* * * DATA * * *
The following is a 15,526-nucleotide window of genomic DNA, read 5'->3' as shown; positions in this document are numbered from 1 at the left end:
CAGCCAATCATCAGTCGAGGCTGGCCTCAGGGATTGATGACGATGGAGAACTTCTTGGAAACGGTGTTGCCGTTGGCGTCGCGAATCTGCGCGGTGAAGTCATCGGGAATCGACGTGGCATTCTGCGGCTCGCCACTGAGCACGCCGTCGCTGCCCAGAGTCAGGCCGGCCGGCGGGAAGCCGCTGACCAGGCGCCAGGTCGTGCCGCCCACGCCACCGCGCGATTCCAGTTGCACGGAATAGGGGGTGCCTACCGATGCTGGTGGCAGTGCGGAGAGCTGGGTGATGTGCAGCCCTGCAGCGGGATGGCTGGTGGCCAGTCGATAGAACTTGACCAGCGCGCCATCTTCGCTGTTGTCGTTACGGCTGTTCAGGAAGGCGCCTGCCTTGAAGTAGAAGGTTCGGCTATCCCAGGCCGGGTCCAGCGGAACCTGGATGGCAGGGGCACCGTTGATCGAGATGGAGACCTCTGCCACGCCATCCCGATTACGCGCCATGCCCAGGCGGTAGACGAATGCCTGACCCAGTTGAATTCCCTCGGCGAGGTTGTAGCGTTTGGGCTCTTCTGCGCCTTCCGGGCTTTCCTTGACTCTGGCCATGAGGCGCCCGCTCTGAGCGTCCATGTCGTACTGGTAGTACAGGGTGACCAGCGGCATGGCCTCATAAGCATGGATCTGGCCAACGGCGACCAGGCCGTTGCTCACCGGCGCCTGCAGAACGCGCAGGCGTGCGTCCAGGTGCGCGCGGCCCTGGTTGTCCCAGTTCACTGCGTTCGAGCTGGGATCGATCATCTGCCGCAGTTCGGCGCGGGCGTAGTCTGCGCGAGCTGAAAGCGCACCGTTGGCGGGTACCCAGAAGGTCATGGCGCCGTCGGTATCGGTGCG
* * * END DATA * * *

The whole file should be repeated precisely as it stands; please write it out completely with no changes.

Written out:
The following is a 15,526-nucleotide window of genomic DNA, read 5'->3' as shown; positions in this document are numbered from 1 at the left end:
CAGCCAATCATCAGTCGAGGCTGGCCTCAGGGATTGATGACGATGGAGAACTTCTTGGAAACGGTGTTGCCGTTGGCGTCGCGAATCTGCGCGGTGAAGTCATCGGGAATCGACGTGGCATTCTGCGGCTCGCCACTGAGCACGCCGTCGCTGCCCAGAGTCAGGCCGGCCGGCGGGAAGCCGCTGACCAGGCGCCAGGTCGTGCCGCCCACGCCACCGCGCGATTCCAGTTGCACGGAATAGGGGGTGCCTACCGATGCTGGTGGCAGTGCGGAGAGCTGGGTGATGTGCAGCCCTGCAGCGGGATGGCTGGTGGCCAGTCGATAGAACTTGACCAGCGCGCCATCTTCGCTGTTGTCGTTACGGCTGTTCAGGAAGGCGCCTGCCTTGAAGTAGAAGGTTCGGCTATCCCAGGCCGGGTCCAGCGGAACCTGGATGGCAGGGGCACCGTTGATCGAGATGGAGACCTCTGCCACGCCATCCCGATTACGCGCCATGCCCAGGCGGTAGACGAATGCCTGACCCAGTTGAATTCCCTCGGCGAGGTTGTAGCGTTTGGGCTCTTCTGCGCCTTCCGGGCTTTCCTTGACTCTGGCCATGAGGCGCCCGCTCTGAGCGTCCATGTCGTACTGGTAGTACAGGGTGACCAGCGGCATGGCCTCATAAGCATGGATCTGGCCAACGGCGACCAGGCCGTTGCTCACCGGCGCCTGCAGAACGCGCAGGCGTGCGTCCAGGTGCGCGCGGCCCTGGTTGTCCCAGTTCACTGCGTTCGAGCTGGGATCGATCATCTGCCGCAGTTCGGCGCGGGCGTAGTCTGCGCGAGCTGAAAGCGCACCGTTGGCGGGTACCCAGAAGGTCATGGCGCCGTCGGTATCGGTGCG